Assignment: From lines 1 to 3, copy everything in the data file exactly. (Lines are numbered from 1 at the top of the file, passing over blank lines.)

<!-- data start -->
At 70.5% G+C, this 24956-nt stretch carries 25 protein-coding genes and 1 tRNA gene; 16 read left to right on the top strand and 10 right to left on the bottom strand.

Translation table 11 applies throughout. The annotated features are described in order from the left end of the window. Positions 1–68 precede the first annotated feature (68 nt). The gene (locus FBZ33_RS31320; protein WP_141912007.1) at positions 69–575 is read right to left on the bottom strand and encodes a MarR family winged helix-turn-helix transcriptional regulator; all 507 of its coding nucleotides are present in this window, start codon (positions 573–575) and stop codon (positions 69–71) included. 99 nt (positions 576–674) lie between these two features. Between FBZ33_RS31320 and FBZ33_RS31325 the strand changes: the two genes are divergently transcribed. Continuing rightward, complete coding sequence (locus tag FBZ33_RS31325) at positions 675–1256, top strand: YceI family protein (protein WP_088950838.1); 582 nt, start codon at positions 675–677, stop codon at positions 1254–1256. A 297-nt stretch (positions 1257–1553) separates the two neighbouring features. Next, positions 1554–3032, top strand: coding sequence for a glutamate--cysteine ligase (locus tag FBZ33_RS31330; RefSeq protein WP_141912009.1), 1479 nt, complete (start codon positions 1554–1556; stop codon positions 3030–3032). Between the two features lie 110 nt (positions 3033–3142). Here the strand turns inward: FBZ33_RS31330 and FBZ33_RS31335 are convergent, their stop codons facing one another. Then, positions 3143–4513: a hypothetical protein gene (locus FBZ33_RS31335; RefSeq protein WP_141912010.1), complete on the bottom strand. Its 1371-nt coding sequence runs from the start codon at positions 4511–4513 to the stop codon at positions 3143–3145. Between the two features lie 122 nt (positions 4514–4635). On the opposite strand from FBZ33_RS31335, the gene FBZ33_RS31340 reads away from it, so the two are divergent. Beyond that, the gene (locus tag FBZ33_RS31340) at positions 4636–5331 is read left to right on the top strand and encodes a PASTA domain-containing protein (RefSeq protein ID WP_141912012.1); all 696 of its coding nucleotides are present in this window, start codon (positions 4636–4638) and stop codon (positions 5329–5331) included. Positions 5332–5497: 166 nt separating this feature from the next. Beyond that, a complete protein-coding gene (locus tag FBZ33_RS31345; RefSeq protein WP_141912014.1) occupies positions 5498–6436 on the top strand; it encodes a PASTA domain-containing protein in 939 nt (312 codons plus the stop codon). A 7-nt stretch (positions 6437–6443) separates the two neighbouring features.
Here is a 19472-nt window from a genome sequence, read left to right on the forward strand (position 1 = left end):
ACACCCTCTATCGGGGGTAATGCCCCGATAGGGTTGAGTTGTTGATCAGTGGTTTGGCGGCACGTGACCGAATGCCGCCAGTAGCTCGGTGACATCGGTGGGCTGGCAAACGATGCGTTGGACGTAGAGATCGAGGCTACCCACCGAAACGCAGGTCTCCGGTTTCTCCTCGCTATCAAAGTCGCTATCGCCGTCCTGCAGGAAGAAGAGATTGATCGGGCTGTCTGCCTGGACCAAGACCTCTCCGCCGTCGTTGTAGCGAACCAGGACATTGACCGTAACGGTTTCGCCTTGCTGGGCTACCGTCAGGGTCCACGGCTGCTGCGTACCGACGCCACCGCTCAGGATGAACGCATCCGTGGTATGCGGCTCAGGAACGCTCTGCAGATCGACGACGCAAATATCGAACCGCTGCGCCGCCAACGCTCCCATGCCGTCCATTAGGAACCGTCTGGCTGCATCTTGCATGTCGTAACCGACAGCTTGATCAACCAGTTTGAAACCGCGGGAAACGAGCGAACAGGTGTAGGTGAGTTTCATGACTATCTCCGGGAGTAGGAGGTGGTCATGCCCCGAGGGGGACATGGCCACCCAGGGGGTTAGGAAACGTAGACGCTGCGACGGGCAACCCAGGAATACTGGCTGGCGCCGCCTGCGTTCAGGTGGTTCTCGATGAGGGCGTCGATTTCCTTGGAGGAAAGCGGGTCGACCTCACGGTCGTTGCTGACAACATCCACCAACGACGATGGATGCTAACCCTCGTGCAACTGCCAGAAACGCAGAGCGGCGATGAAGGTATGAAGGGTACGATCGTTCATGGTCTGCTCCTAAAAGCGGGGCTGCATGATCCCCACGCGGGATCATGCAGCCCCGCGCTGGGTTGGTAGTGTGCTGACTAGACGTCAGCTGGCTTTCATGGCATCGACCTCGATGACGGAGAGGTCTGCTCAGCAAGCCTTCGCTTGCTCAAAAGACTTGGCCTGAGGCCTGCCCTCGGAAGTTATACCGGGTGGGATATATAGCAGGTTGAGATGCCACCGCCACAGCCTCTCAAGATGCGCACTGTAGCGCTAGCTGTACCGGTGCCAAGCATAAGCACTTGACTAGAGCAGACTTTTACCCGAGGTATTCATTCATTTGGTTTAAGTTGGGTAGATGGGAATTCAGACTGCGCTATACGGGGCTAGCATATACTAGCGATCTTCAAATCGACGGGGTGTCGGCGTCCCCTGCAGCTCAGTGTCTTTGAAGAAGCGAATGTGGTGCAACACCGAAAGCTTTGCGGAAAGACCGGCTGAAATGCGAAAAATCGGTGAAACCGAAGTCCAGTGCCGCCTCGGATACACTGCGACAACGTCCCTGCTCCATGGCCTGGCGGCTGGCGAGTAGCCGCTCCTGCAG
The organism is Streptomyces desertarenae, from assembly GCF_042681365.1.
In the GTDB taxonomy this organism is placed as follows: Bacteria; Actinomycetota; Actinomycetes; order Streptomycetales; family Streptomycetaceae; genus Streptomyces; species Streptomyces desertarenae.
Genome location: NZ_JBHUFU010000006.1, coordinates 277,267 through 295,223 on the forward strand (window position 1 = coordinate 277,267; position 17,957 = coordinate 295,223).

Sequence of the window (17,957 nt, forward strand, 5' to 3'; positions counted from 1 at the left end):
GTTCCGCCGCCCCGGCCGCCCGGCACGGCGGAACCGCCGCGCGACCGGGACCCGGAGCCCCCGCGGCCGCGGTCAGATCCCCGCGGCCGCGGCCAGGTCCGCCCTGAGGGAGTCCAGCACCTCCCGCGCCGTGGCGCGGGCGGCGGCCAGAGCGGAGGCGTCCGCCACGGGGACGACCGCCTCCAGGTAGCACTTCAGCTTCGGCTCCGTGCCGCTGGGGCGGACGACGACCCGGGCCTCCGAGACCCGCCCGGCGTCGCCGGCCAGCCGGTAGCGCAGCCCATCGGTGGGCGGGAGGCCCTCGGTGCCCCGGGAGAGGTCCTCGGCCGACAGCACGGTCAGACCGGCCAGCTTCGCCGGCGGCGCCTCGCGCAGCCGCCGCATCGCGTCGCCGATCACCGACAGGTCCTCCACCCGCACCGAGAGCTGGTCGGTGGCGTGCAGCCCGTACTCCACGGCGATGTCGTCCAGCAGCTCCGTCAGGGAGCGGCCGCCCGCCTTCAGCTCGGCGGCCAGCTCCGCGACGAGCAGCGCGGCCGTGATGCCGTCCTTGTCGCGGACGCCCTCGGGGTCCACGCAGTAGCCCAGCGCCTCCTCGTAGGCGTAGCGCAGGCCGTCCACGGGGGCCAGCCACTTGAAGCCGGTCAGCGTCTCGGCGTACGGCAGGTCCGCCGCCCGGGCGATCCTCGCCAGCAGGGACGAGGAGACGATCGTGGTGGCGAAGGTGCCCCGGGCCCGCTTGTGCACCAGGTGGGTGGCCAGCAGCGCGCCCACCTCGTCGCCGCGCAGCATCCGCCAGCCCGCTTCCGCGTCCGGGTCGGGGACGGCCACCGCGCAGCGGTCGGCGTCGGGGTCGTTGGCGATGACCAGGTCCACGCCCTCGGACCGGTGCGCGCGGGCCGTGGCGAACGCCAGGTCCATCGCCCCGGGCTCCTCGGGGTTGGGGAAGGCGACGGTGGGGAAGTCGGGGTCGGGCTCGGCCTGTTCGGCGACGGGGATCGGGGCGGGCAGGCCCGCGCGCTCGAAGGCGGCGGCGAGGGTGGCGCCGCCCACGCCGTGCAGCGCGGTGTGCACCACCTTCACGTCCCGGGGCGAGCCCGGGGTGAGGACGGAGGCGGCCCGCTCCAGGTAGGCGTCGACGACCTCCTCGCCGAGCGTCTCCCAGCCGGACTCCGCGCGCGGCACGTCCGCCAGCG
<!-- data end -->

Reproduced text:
At 70.5% G+C, this 24956-nt stretch carries 25 protein-coding genes and 1 tRNA gene; 16 read left to right on the top strand and 10 right to left on the bottom strand.

Translation table 11 applies throughout. The annotated features are described in order from the left end of the window. Positions 1–68 precede the first annotated feature (68 nt). The gene (locus FBZ33_RS31320; protein WP_141912007.1) at positions 69–575 is read right to left on the bottom strand and encodes a MarR family winged helix-turn-helix transcriptional regulator; all 507 of its coding nucleotides are present in this window, start codon (positions 573–575) and stop codon (positions 69–71) included. 99 nt (positions 576–674) lie between these two features. Between FBZ33_RS31320 and FBZ33_RS31325 the strand changes: the two genes are divergently transcribed. Continuing rightward, complete coding sequence (locus tag FBZ33_RS31325) at positions 675–1256, top strand: YceI family protein (protein WP_088950838.1); 582 nt, start codon at positions 675–677, stop codon at positions 1254–1256. A 297-nt stretch (positions 1257–1553) separates the two neighbouring features. Next, positions 1554–3032, top strand: coding sequence for a glutamate--cysteine ligase (locus tag FBZ33_RS31330; RefSeq protein WP_141912009.1), 1479 nt, complete (start codon positions 1554–1556; stop codon positions 3030–3032). Between the two features lie 110 nt (positions 3033–3142). Here the strand turns inward: FBZ33_RS31330 and FBZ33_RS31335 are convergent, their stop codons facing one another. Then, positions 3143–4513: a hypothetical protein gene (locus FBZ33_RS31335; RefSeq protein WP_141912010.1), complete on the bottom strand. Its 1371-nt coding sequence runs from the start codon at positions 4511–4513 to the stop codon at positions 3143–3145. Between the two features lie 122 nt (positions 4514–4635). On the opposite strand from FBZ33_RS31335, the gene FBZ33_RS31340 reads away from it, so the two are divergent. Beyond that, the gene (locus tag FBZ33_RS31340) at positions 4636–5331 is read left to right on the top strand and encodes a PASTA domain-containing protein (RefSeq protein ID WP_141912012.1); all 696 of its coding nucleotides are present in this window, start codon (positions 4636–4638) and stop codon (positions 5329–5331) included. Positions 5332–5497: 166 nt separating this feature from the next. Beyond that, a complete protein-coding gene (locus tag FBZ33_RS31345; RefSeq protein WP_141912014.1) occupies positions 5498–6436 on the top strand; it encodes a PASTA domain-containing protein in 939 nt (312 codons plus the stop codon). A 7-nt stretch (positions 6437–6443) separates the two neighbouring features.
Here is a 19472-nt window from a genome sequence, read left to right on the forward strand (position 1 = left end):